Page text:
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Rolling blunder? Oil train safety questioned

Anne Winkes has spent her life helping to protect the welfare of others. A retired pediatric nurse practitioner, she currently spends time looking out for herons on Padilla Bay, a reserve just north of her residence in Conway, Washington.
When Anne and her husband relocated to Conway nearly 30 years ago, she remembers feeling “a certain romance to hearing the occasional train whistle” as BNSF railroad cars rumbled past her home, less than a football field away. Their two-year-old son would dash excitedly to the window to watch the choo-choo train roll on by.
Recently, that romance turned sour; the excitement morphed into fear. First, the coal trains appeared. “Train after train, day and night,” says Winkes, “began to scream through Conway, many of them mile-long juggernauts hauling coal from the Powder River Basin.” A couple of years ago, the ground shook around her sleepy Skagit Valley town, tremors from deep within the Earth. It was hard to tell the difference between that earthquake and the constant rumbling of endless coal trains.
Then a new menace began riding the rails through Conway. “A year or so ago,” Anne recalls, “I noticed a new kind of train on the tracks—long, like the coal trains, but with black, cylindrical cars.” Oil trains had come to Conway. Trains bearing volatile crude from the Bakken oil fields of North Dakota. Anne Winkes was worried.
She had seen the news flashes detailing horrifying derailments and crashes of trains loaded with Bakken crude. Forty-seven dead in Quebec. Nearly a million gallons of oil gushing into a marsh in Alabama. A river set on fire—that’s right, on fire—in Virginia. Evacuations in New Brunswick and North Dakota itself.
Not one to stare at such stories with goggle-eyed resignation, Anne Winkes got off her couch and began a campaign. First she wrote to the editor of the Skagit Valley Herald. Then, partnering with a fellow activist from nearby Anacortes, she helped produce a dramatic poster overlaying the “blast zone” of the Lac Megantic, Quebec disaster with the neighboring Skagit community of Mount Vernon. The poster graphically displayed exactly how schools, the hospital, and downtown Mount Vernon might be decimated. Then she went door to door in Conway, asking folks to sign onto a petition by Forest Ethics requesting that the governors of Washington and Oregon put a stop to future oil-by-rail permits until further independent studies regarding the safety, economic and environmental impacts of oil train transportation are completed.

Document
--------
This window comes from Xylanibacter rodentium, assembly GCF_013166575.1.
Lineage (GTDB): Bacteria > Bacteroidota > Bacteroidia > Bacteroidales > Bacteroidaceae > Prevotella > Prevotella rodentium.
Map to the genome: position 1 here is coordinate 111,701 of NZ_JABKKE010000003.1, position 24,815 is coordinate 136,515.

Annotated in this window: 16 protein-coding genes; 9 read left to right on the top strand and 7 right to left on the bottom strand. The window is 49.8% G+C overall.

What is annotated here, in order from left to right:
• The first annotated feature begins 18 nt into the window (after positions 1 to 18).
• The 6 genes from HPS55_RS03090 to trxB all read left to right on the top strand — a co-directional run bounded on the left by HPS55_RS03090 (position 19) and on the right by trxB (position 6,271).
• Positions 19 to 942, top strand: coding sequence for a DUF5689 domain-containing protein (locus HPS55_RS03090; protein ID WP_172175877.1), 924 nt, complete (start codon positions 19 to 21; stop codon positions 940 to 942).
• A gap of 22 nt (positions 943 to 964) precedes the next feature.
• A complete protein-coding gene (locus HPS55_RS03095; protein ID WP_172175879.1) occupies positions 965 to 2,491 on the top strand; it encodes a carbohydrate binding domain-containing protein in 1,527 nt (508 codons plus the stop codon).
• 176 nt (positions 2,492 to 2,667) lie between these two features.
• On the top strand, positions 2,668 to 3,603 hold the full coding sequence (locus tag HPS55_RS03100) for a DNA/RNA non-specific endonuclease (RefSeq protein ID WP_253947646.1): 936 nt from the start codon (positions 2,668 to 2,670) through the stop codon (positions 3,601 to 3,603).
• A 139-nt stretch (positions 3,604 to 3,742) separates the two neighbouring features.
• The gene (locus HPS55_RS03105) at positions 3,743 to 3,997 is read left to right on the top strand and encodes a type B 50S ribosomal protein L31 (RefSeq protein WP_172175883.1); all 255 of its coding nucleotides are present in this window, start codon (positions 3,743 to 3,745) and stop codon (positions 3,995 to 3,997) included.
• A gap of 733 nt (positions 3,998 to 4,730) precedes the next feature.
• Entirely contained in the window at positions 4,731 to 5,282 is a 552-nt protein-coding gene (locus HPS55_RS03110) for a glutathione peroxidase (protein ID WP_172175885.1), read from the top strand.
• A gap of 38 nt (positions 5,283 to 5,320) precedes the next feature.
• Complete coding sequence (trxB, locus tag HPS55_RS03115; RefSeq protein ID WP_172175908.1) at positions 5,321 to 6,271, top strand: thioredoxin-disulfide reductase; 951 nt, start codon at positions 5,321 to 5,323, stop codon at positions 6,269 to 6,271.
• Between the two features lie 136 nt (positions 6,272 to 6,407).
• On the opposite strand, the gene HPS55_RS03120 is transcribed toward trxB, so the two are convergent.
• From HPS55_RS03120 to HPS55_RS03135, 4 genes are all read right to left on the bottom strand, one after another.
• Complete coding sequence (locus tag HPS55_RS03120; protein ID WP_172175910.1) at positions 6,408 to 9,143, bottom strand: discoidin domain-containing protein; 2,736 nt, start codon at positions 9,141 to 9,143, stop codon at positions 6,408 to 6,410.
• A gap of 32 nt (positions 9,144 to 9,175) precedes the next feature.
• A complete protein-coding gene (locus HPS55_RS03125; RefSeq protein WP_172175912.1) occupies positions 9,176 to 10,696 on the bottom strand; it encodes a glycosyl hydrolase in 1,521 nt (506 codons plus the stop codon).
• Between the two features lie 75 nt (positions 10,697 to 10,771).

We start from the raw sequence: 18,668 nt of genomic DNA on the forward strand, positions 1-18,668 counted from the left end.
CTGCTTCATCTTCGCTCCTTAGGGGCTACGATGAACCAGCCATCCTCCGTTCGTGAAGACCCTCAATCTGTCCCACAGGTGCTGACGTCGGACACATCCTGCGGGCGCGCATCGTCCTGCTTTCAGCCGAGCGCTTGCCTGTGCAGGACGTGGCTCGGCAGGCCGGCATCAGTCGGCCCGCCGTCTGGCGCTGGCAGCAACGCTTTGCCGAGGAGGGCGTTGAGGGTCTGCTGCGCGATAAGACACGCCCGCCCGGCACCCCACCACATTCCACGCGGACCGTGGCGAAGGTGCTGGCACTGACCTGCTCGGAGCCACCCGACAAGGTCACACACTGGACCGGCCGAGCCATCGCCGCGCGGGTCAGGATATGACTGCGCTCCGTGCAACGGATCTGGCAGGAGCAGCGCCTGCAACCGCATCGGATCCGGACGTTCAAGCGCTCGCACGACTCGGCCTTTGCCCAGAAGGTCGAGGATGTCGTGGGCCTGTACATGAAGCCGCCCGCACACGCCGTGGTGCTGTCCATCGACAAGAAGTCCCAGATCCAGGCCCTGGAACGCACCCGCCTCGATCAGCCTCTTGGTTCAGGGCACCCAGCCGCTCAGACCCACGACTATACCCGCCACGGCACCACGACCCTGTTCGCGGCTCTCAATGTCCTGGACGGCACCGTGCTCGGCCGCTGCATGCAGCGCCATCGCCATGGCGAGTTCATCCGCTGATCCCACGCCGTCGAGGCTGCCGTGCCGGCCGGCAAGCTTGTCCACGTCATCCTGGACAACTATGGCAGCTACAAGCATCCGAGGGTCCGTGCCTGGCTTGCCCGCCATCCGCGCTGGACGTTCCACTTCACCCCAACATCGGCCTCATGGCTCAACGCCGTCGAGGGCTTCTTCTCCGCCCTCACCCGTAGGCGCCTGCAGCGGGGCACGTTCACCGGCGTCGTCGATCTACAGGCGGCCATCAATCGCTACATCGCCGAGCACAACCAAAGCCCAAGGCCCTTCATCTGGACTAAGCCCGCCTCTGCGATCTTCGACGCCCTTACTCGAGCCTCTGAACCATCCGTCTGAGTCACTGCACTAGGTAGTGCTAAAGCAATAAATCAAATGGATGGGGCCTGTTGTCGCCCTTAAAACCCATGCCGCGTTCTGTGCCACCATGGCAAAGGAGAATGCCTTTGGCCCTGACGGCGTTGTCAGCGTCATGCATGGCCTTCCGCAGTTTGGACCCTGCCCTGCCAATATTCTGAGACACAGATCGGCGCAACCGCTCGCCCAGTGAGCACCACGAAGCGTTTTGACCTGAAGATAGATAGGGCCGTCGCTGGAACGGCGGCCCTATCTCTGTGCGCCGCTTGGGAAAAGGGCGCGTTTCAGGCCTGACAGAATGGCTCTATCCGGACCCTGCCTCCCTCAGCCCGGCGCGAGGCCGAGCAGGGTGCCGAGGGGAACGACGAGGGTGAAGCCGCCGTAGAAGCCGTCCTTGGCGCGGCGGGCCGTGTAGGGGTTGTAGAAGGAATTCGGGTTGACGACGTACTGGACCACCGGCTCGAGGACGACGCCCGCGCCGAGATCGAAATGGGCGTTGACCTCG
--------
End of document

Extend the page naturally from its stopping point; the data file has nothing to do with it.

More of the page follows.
Anne hopes that other concerned citizens will “talk to their mayors, their city council members, their firemen, their sheriffs, their friends about the dangers of transporting oil by rail.” Or sign Anne’s online petition at Or contact Governor Jay Inslee.
The message at the end of the line? “Stop shipping crude oil by rail until it can be done in a manner which does not threaten the safety and health of the communities and environments through which it travels,” says Winkes. Then maybe, just maybe, the day will come again when kids and their parents can enjoy the spectacle of passing choo-choo trains carrying passengers, crops, and manufactured goods made by hard-working families instead deadly cargo from a polluting industry we no longer need to fuel our nation’s economy. Not to mention it’s doubtful that trains carrying solar panels, wind turbines, and geothermal condensers would pose such acute health and safety concerns.

Fiery oil train derailment devastates Quebec community.
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